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Donor Uses RMD to Support UNC Students

Jim Bowman sitting in leather chair in front of fireplace

January 26, 2023

For James Bowman, Ed.D., supporting UNC and helping students in the College of Education and Behavioral Sciences reflects a deep belief in education and its role in society. “I just think that with an educated society we’re prepared to succeed.” 

Bowman worked in education for nearly 30 years – a career he embarked on after one of his high school teachers and his dad encouraged him to think about becoming a teacher. It’s guidance he’s glad he had. 

He enrolled at UNC as an English major with plans to teach and says that he loved his time at UNC (then Colorado State College).  

 “I did everything on campus I could find to do, whether it was a concert, a play or a wrestling match. I joined a fraternity, lived in a residence hall my freshman year, and I loved my classes. It just really broadened my outlook on life, and that first year was kind of an adventure for me." 

He earned his bachelor’s degree in English in 1963 and went on to teach high school English and speech in Yuma, Colorado for three years before earning his master’s in Vocational Rehabilitation in 1967. He spent the next three years working for the Oregon Department of Vocational Rehabilitation, helping place students with mental and intellectual disabilities in jobs, work he found to be rewarding. After three years he left Oregon to work on his doctorate. 

“My master’s program stimulated me into wanting to have a doctorate, and my goal was to teach at a university,” he says. He earned his Ed.D. in Rehabilitation Counseling from UNC in 1972 and went on to teach at Mississippi State University for 24 years.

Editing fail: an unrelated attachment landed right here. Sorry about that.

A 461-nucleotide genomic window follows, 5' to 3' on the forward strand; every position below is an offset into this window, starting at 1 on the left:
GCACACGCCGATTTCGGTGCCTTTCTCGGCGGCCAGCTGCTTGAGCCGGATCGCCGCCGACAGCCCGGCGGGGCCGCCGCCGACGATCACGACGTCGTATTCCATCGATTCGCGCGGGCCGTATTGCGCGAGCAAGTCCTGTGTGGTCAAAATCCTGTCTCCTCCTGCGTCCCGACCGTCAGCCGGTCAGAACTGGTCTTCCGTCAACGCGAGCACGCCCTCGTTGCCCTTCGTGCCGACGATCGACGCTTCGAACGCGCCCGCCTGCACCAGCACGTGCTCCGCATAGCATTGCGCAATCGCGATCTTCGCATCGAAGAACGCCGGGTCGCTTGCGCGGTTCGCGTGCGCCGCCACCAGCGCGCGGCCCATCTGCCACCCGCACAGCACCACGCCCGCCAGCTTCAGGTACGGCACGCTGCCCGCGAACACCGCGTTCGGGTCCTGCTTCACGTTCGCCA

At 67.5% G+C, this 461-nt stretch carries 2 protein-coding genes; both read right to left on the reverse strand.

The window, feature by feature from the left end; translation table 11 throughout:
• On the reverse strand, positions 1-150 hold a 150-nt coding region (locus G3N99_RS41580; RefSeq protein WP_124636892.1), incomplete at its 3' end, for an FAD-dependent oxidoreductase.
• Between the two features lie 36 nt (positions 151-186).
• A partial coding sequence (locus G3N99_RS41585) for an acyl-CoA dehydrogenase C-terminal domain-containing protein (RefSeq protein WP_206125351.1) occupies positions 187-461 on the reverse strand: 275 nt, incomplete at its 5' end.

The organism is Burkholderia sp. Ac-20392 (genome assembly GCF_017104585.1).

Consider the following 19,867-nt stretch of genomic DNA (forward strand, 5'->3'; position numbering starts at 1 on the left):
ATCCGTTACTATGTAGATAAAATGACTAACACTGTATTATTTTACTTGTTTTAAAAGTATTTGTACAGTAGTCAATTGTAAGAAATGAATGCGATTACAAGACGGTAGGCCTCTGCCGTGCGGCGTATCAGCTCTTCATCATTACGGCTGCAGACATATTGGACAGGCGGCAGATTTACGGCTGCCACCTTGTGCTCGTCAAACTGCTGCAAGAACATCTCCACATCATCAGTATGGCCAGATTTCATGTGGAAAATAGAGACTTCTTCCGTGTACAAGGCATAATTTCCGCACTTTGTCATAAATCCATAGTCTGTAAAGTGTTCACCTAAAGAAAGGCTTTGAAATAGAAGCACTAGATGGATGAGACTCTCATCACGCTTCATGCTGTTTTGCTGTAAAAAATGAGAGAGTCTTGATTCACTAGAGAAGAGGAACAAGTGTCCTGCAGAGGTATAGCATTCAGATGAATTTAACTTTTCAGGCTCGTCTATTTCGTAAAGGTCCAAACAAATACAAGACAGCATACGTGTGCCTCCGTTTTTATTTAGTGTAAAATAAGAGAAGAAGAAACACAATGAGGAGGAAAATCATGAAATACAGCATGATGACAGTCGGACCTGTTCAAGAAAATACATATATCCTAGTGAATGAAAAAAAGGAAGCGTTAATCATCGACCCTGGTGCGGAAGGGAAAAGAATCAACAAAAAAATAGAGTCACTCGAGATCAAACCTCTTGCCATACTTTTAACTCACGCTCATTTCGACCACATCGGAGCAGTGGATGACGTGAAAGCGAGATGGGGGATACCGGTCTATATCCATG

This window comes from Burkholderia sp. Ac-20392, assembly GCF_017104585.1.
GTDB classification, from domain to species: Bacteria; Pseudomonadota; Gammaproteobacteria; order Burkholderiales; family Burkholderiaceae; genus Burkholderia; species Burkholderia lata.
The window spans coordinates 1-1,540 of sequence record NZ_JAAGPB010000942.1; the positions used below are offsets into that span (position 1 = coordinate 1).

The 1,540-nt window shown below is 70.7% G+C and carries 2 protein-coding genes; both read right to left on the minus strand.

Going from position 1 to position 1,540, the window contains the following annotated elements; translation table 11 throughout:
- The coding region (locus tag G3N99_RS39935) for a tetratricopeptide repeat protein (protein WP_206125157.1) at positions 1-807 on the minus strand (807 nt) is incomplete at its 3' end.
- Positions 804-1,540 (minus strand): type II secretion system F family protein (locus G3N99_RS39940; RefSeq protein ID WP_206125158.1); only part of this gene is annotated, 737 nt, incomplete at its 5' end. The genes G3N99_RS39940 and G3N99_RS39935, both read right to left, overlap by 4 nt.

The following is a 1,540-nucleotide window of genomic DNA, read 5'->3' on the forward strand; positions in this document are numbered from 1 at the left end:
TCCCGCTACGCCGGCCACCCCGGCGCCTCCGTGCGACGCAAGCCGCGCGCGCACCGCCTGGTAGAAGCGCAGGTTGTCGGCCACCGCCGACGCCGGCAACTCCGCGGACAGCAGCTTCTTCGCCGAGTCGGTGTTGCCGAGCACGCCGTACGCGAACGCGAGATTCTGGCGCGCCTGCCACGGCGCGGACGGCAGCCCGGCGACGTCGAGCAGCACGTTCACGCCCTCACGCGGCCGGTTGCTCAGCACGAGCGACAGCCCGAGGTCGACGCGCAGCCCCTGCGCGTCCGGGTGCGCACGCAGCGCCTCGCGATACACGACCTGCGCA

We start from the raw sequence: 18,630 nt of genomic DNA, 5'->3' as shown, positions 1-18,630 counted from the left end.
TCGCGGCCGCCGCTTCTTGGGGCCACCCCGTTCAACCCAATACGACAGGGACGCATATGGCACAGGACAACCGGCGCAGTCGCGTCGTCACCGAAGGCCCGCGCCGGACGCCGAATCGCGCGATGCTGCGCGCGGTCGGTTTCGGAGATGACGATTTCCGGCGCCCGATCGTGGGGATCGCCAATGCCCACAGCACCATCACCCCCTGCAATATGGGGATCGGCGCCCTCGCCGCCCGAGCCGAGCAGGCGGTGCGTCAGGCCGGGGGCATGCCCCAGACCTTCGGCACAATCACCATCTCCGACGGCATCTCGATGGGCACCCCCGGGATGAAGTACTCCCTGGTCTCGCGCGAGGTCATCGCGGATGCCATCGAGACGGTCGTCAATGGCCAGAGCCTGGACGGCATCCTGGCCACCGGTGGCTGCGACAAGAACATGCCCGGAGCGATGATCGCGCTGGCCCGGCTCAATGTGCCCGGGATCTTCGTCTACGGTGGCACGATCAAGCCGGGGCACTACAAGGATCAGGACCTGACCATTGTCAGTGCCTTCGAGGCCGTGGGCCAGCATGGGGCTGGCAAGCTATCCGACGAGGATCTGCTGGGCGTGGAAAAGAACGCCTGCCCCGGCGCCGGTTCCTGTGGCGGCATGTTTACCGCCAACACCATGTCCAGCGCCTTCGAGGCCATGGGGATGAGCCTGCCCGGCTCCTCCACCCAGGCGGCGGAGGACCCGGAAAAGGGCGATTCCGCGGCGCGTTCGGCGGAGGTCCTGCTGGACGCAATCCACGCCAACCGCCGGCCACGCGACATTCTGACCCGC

“We always had at least one or more work study students in our department,” noting that it gave students an opportunity to work in an academic environment. Both his son and his daughter-in-law were work study students in college, and he saw how the opportunities benefited them. The impact of work study and his belief in the importance of education inspired him to give back to UNC. 

Bowman gives to UNC using his retirement account’s required minimum distribution (RMD) and established the James T. Bowman Work Study Scholarship Endowment. As a result, his legacy and passion for education will live on in perpetuity. He found that by using his RMD as a charitable contribution, he realized tax benefits while being able to increase his support for students at UNC. For alumni who are considering gifting to UNC, Bowman definitely recommends using their RMD as a vehicle for this. "With the advice and assistance of a member of the UNC Foundation staff, contributing in this way was easy to do, and best of all, it was a win for me and UNC.” 

 For more information about giving through your RMD or your estate plan, visit unco.edu/give, call 970-351-2551, or email donor.relations@unco.edu

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